7 Things to Know about Nigeria’s Whistle Blower Policy


The Whistle-blower Policy is not a Law of the National Assembly. The Whistle Blower Protection Bill was proposed at the National Assembly in the past, however the Bill only scaled the second reading in October 2016. You can read all about how Laws are made at the National Assembly and the process for turning a Bill into an Act here.


The Whistle Blower Policy was approved by the Federal Executive Council in December 2016. The policy was created by the Federal Ministry of Finance for whistle-blowers.



The policy provides that if the government is able to recover stolen or concealed assets through information provided by a whistle-blower, then he/she may be entitled to between 2.5%-5.0% of amount recovered.



To qualify for the reward, the whistle-blower must provide the Government with information it does not already have and could not otherwise obtain from any other publicly available source to the Government. The actual recovery must also be because the information provided by the whistle-blower.



The Whistle blower Policy defines a ‘whistle blower’ in its FAQs as –a person who voluntarily discloses to the Federal Government of Nigeria, through the Federal Ministry of Finance, a possible misconduct or violation that has occurred, is ongoing, or is about to occur with specific concerns which are in the public interest.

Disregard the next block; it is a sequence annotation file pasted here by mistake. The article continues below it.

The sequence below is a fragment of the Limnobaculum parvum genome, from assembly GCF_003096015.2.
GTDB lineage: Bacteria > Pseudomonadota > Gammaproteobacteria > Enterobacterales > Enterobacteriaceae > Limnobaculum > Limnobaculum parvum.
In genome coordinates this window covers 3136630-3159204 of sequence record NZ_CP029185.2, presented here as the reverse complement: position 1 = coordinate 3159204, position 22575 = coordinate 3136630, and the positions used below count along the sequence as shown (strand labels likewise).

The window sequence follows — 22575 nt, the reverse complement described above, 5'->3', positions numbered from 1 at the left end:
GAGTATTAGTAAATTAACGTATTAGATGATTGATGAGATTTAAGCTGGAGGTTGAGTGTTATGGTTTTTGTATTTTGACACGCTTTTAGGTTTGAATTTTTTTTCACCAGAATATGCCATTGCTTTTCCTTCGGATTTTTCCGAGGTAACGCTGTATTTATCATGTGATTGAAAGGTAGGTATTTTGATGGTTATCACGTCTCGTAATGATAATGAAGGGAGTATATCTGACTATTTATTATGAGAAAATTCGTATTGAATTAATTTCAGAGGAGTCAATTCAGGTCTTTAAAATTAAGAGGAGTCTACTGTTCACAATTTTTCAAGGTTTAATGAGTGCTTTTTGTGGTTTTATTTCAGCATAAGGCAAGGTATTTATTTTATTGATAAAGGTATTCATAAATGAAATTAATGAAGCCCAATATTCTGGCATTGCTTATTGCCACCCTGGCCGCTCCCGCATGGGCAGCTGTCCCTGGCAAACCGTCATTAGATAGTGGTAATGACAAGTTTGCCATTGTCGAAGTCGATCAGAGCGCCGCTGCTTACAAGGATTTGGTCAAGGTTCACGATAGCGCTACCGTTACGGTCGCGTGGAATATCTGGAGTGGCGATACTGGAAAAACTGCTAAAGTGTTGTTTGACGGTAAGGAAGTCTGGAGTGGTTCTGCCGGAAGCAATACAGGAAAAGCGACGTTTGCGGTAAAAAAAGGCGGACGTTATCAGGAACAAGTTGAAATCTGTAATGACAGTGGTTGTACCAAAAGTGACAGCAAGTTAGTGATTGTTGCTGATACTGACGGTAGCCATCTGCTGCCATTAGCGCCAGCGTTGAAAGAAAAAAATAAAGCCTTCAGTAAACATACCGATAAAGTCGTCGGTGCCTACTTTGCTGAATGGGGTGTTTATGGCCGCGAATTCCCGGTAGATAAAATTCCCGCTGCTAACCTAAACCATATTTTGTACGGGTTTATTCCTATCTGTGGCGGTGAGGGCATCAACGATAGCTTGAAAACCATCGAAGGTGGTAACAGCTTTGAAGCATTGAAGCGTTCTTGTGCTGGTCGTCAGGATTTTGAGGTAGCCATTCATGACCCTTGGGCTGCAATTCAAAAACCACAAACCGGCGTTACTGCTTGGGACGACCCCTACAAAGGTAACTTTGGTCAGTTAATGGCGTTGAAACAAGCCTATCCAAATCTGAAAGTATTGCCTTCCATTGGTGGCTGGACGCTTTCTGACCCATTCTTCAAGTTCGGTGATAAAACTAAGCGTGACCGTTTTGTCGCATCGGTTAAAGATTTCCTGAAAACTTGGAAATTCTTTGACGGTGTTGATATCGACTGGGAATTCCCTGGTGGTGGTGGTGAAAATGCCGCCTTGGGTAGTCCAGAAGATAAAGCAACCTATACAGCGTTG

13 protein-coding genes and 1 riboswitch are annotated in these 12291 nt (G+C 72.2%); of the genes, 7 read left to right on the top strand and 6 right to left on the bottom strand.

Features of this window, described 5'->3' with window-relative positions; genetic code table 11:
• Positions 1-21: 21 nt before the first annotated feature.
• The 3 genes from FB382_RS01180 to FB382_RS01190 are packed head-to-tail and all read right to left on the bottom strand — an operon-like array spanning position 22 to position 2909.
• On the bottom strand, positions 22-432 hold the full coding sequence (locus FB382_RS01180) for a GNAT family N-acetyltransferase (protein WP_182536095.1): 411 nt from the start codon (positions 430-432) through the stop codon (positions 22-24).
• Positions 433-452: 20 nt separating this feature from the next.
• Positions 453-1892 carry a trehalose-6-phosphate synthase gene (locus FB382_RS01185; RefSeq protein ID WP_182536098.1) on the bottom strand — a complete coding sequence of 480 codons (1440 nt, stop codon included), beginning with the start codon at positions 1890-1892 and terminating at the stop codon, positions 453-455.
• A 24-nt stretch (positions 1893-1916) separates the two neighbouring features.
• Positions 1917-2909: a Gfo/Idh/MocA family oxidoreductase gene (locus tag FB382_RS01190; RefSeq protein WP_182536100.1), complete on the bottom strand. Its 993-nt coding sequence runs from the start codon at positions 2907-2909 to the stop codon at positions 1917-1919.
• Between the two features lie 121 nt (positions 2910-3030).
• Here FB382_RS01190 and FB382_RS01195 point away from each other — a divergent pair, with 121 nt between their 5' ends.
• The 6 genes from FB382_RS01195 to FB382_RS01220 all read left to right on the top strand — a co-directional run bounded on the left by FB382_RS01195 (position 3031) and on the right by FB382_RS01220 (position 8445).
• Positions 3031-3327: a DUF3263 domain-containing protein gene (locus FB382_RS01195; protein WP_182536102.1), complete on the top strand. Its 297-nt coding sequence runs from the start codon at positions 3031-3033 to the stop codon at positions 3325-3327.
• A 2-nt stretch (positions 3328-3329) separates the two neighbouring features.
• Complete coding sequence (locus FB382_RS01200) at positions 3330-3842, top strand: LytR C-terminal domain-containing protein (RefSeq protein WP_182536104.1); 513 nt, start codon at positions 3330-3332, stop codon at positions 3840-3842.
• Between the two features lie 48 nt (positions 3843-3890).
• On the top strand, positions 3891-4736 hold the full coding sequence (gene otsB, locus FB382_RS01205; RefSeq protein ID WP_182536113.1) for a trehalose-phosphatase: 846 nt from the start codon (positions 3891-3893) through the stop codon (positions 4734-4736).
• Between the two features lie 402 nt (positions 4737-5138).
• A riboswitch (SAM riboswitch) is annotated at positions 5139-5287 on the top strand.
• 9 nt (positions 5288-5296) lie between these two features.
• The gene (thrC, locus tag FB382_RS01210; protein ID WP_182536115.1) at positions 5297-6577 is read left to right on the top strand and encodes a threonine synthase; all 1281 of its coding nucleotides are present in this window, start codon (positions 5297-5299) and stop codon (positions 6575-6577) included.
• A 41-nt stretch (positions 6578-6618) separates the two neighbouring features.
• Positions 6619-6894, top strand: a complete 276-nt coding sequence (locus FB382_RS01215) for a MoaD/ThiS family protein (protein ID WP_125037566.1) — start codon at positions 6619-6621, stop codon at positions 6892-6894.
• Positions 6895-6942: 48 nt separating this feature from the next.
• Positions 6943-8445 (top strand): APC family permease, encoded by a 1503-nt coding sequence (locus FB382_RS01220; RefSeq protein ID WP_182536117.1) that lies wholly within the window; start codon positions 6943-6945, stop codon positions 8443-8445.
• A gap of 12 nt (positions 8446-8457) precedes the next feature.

The policy is really is for informants, people who are aware of the crime, therefore a conspirator or accomplice will technically not be classed as a whistle-blower and might be unable to take the benefit of the policy.



The policy does not provide ANY immunity from civil or criminal prosecution. What this means is that if during the investigation some of the evidence links a whistle-blower to partaking in the act of corruption or a related incident, the whistle-blower would not be immune from criminal prosecution. He/she could technically be charged for a crime that I helped blow the whistle on.


Interested in reading the policy? Check it out here – Nigeria’s Whistleblower Policy

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We hope you have found this information helpfulPlease note that this information is provided for general informational purposes only and is not intended to be legal advice. No lawyer-client relationship is formed nor should any such relationship be implied. This answer is not intended to substitute for the advice of a qualified lawyer. If you require legal advice, please consult with a qualified lawyer.

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